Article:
Site-wide links

<<   March 2015   >>
Su Mo Tu We Th Fr Sa
w 1 2 3 4 5 6 7
w 8 9 10 11 12 13 14
w 15 16 17 18 19 20 21
w 22 23 24 25 26 27 28
w 29 30 31        

  Search By:
Date Range:  
Start Date Click Here to open the calendar
End Date   Click Here to open the calendar
include date range

Event Details
Event Name: GCCIS Ph.D. Student, Yamin Al-Mousa, Proposal Defense
Category: Academic/College Events
Sub Category: GCCIS
Description: The Impact of Adaptation Delays on Routing Protocols for Mobile Ad-Hoc Networks (MANETs)
Yamin Al-Mousa

Dissertation Committee Members:
Dr. Andres Kwasinski, Dissertation Advisor
Dr. John Hamilton
Dr. Carl Lutzer
Dr. Sumita Mishra
Dr. David Ross

MANETs are coping with major challenges such as the lack of infrastructure and Mobility which causes networks topology to change continually. Due to limited resources, nodes have to collaborate and rely packets on the behalf of neighbors to reach their destinations forming multi-hop paths. The selection and maintenance of multi-hop paths is a challenging task as their stability and existence depend on the mobility of participating nodes, where paths used few moments earlier will render invalid due to ever changing topology. The purpose of a routing protocol is to establish and select valid paths between communicating nodes and repair or remove invalid ones. As mobility rates increases, routing protocols spend more time in path maintenance and less time in actual data communication degrading network performance. This interaction among mobility, topology and routing performance is usually studied in simulation; while this study will provide a unique deep analytical study of the root cause of performance degradation with mobility. We accomplish this by, firstly, studying how mobility impacts durations of topology paths called Topological modeling. Secondly, we analyze how routing protocols adapt to topology changes in Adaptability modeling which identifies Adaptation Delays representing the time taken by a routing protocol to translate a change in topology to logical information used in path selection. Combining these two models, we get performance models of a routing protocol which later is used to optimize its operation. We apply this study on two tree-based proactive routing protocols, the Optimized Link State Routing and the Multi-Meshed Tree, for demonstrations and applicability to other protocols.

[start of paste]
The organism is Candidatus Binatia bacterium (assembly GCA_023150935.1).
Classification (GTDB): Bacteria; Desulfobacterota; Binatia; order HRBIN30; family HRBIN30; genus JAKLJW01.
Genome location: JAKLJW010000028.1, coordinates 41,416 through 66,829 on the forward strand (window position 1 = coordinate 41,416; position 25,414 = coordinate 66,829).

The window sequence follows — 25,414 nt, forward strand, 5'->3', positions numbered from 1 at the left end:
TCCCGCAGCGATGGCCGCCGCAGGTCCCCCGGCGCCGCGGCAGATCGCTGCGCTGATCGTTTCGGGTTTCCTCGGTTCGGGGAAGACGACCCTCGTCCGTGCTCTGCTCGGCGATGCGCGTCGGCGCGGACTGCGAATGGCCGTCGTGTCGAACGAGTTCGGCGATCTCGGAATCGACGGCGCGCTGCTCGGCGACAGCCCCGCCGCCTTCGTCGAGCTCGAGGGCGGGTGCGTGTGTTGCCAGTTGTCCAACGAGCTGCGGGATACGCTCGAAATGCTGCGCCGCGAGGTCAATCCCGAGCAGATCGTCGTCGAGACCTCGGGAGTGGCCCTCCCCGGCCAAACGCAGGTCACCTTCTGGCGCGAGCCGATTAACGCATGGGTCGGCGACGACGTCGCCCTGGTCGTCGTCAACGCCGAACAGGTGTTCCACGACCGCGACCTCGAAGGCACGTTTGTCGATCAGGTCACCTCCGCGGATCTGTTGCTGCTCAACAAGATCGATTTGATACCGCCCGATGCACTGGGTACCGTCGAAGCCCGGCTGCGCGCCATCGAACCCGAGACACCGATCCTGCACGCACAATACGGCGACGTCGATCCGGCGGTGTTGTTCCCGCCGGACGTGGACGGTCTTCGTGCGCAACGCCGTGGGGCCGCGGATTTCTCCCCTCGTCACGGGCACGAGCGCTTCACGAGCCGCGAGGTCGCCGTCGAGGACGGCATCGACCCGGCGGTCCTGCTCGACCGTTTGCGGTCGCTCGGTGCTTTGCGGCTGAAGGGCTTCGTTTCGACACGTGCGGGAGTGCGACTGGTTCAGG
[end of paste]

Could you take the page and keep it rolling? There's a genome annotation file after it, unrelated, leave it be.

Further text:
Schedules: 07/22/2013   (2:00 PM - 3:00 PM)

Contact: Joyce Hart
Cost: Free